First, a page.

This is a blog about music, photography, history, and culture.
These are photographs from my collection that tell a story about lost time and forgotten music.

Mike Brubaker
{ Click on the image to expand the photo }

Die Ventilposaune - The Valve Trombone

21 March 2014

Sunday in the park with trombones. A moment to preserve with a photo postcard. Where would be a good place for a photograph? A monument is always a good choice, so these six musicians chose to pose in front of a pedestal honoring some historic figure.

But who is this heroic person? What is his nationality? I wish I knew because then we might learn where and when this group of trombonists came to stand in front of a camera.

The date of this European postcard image is unknown, but probably 1905-1910.  The men wear suits rather than the uniforms of a military band. They have arranged themselves around a table on which a large goblet or vase is placed in the center. In front is a paper rosette of about 70 cm in diameter that has lettering Posaunen Sextett So...  The word Posaunen is the German word for trombone, and I think this sextet has just been awarded a prize for some musical competition. But though they may speak German, I do not know if they are from Germany. Unfortunately the letters at the bottom of the rosette which might indicate a town name are unclear.

Only the two musicians standing center at the back have traditional slide trombones. The other four have Ventilposaunen or valve trombones, which in this case are the rotary valves common to brass instruments in Germany and central Europe. The older man seated left has a bass valve trombone with doubled coils of plumbing. The valve trombone has a similar sound to a slide trombone and was arguably easier to play with only 3 buttons as opposed to 7 slide positions. Today it is not uncommon in Europe but is rarely played in modern American or British bands.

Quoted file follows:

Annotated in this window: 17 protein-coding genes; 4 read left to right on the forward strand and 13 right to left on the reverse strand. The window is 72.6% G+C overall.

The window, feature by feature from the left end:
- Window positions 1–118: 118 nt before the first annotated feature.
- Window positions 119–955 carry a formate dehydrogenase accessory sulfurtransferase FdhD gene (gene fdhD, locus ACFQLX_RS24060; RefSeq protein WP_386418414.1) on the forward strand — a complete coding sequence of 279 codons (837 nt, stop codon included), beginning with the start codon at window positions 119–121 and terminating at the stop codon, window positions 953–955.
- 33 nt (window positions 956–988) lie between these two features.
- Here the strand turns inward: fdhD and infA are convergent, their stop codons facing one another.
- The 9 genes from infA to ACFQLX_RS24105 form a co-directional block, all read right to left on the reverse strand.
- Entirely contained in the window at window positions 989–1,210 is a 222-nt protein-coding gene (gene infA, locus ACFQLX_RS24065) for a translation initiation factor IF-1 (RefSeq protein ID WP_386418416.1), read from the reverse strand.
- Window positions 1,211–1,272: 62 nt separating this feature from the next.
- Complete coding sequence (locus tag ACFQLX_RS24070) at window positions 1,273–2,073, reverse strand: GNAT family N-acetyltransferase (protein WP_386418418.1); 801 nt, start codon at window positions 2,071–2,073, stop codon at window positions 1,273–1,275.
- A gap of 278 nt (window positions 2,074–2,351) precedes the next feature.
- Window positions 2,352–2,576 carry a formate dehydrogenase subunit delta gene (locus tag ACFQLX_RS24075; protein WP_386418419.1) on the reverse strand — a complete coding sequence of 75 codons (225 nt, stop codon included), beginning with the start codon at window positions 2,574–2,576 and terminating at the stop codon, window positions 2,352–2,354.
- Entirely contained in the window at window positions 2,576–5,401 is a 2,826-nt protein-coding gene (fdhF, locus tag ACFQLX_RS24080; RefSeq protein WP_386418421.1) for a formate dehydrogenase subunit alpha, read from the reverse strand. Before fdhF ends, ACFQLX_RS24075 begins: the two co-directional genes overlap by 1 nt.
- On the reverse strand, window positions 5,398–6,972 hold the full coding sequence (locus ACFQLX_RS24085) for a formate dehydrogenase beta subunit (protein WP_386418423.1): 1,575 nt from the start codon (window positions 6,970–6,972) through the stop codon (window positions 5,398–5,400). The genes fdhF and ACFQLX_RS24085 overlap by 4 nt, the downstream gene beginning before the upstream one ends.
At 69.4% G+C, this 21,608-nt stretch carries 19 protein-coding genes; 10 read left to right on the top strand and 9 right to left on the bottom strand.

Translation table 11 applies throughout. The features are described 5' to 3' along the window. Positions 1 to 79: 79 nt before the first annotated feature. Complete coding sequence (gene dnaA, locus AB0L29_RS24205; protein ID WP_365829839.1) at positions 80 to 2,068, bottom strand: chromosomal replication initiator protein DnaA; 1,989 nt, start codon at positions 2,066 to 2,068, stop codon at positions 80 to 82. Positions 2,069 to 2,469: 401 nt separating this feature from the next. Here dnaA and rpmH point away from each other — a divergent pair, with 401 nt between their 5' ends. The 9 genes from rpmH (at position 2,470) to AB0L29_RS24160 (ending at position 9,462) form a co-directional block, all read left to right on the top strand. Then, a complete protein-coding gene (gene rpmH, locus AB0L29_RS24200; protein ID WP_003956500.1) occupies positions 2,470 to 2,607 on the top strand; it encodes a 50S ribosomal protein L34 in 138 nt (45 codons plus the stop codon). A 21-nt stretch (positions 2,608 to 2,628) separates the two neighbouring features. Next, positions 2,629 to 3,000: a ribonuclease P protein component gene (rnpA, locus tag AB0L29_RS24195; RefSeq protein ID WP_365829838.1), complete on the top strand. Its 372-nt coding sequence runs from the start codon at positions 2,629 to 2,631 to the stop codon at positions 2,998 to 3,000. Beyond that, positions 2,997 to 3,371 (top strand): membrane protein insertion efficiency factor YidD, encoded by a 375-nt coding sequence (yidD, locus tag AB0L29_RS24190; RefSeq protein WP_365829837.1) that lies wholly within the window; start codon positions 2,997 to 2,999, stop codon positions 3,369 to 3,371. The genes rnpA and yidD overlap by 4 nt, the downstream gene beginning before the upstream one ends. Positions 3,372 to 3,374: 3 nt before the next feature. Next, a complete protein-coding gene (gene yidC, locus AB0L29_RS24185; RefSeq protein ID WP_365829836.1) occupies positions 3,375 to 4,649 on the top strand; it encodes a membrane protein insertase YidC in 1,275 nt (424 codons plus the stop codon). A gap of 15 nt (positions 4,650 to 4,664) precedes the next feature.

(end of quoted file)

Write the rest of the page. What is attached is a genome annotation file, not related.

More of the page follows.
The mystery with this postcard is the impressive monument behind the musicians. It is a bust of a man with an imperial style beard and flamboyant curly hair. Just below the statue's pediment is what looks like a musical lyre symbol, but the face of the sculpture does not resemble any composer or musician that I am familiar with. He is definitely not Beethoven, nor Brahms, Wagner, Bruckner, or any other celebrated composer. The cutaway view of the shoulders limits the shape of his coat, but it looks to be not a military but a civilian fashion and from the 19th century. Men were clean shaven in the first half of the 1800s and did not pick up this chin beard and mustache until after about the 1850s. By 1890 this would seem old fashioned.

The sculptor has depicted a celebrated man of the Romantic era. His tousled hair gives him the air of an artist of some kind, a poet or author as well as musician but he could easily be a revolutionary politician. However his hair style does not resemble that of German intellectuals or Prussian military men of the second half of the 19th century. He doesn't look Austrian either.

Perhaps there is a clue on the back.

The back is signed Gruss Dein E. K. and addressed to Herrn Rud Dryremg_? MinervaStrasse 29, Zürich. Could this group of trombonists be Swiss? There is a sizable portion of Switzerland's population that speaks a variation of the German language.

Wilhelm Baumgartner - Zürich, Switzerland

Only a very short distance from Minervastrasse is the Platzspitz, a park situated in the center of Zürich on the Limmat river. In the park is a monument of the Swiss composer and pianist Wilhelm Baumgartner (1820-1867)., a composer that seems to have written more music for piano and voice rather than for orchestra. His name is new to me and as far as I know he wrote nothing for trombone. Actually very few composers ever wrote any music for trombone. The instrument was very rarely added to the orchestras of Mozart and Beethoven's time and military bands did not take on the trombone, either the slide or valve kind, until the 1860s. {see comment below} though military bands did take on the trombone in the early 1800s.